“The Deal of the Century”: Arab Positions

So far, Morocco has not expressed any official position regarding the announcement made by the President of the United States of America on the details of the “deal of the century” at a press conference at the White House, although it had previously participated in the Bahrain workshop, in which a number of countries supporting the initiative participated, and had expressed its firm position on the Palestinian and Jerusalem situation at that time in its role as Chairman of the Al-Quds Committee.

On the other hand, many Arab countries expressed divergent positions on the “deal of the Century”, including Saudi Arabia, which confirmed, through a statement by its Foreign Ministry, its support for “all efforts to achieve a just and comprehensive solution to the Palestinian question”, adding that it “appreciates the efforts of the Trump administration to develop a comprehensive peace plan between the Palestinian and Israeli sides, and encourages the opening of direct peace negotiations between Palestinians and Israelis under the auspices of the United States, and the settlement of all disputes over all aspects of the plan through negotiations, in order to advance the peace process, leading to the conclusion of an agreement that will enable the brotherly Palestinian people to enjoy their legitimate rights. »

The same position was expressed by the United Arab Emirates, whose Ambassador in Washington, Mr Youssef Al-Outaiba, considered the agreement “an important starting point for resuming negotiations in an international framework led by the United States”.

For its part, Egypt also called on the Palestinians and Israelis to open channels of dialogue to resume negotiations under the auspices of the United States and to carefully study the American vision of peacemaking to grasp all its dimensions, with a view to reaching an agreement that meets the aspirations and hopes of both peoples for a comprehensive and peace and the establishment of an independent Palestinian state.

For his part, the US President explained that the “deal of the century” offers “a realistic two-state solution and a win-win opportunity for both sides”, describing the agreement as “historic” and “the last chance to achieve peace for the Palestinians”. He also revealed at the conference, which was attended by representatives of some Arab countries such as Bahrain, the United Arab Emirates and Oman, that the agreement will allow Israel to annex the Jordan Valley and recognize Jerusalem as the unified capital of Israel, as well as include a clause on freezing the construction of new Israeli settlements for a period of four years, provided that negotiations on the details of a comprehensive agreement between Israelis and Palestinians are held during that period.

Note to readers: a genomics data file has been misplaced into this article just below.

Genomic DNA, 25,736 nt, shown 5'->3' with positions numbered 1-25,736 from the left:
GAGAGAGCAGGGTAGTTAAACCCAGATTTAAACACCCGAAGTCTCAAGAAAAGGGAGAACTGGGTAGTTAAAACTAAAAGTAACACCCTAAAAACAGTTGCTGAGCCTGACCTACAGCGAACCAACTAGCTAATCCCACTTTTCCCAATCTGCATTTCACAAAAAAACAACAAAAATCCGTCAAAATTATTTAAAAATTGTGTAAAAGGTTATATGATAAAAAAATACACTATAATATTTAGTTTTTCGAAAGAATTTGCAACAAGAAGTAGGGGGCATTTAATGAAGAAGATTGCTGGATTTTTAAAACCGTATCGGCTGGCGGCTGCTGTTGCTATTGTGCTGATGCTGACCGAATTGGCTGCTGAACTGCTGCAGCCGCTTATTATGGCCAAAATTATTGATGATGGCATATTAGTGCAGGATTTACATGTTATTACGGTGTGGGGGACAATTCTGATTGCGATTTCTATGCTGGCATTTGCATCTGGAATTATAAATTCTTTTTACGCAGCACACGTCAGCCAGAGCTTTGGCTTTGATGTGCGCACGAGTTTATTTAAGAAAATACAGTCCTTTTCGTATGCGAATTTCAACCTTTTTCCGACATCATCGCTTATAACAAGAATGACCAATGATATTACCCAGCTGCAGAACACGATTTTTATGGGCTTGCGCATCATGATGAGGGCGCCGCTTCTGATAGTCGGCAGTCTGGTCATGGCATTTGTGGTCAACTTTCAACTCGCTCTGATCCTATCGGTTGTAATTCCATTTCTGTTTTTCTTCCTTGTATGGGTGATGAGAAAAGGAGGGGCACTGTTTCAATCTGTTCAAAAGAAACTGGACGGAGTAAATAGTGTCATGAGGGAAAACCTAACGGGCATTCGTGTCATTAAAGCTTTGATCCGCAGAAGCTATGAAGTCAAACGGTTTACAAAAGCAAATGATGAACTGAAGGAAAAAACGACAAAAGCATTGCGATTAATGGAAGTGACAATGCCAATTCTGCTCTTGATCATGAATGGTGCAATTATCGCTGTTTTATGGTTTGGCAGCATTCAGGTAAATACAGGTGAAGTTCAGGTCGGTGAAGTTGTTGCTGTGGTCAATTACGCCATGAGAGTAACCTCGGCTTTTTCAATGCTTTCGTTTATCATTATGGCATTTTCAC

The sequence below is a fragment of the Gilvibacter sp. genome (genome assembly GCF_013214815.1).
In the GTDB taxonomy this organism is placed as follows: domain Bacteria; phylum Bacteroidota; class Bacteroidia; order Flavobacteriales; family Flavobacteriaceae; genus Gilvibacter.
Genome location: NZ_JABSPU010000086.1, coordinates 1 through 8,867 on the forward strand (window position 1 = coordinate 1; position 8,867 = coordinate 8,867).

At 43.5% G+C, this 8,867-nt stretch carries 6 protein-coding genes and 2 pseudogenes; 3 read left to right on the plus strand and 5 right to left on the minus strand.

The agreement, which Trump calls a “peace plan”, and which runs to 80 pages, will also allow the Palestinians to double the size of their current territory. This will be accompanied by $50 billion worth of international investment that will create one million jobs for Palestinians over the next ten years. Palestinians will create a Palestinian state with East Jerusalem as its capital, provided they “clearly express their rejection of all forms of terrorism and violence” and “respect human rights”. The US President also promised that the agreement would not force anyone, either Palestinian or Israeli, to leave their homes.

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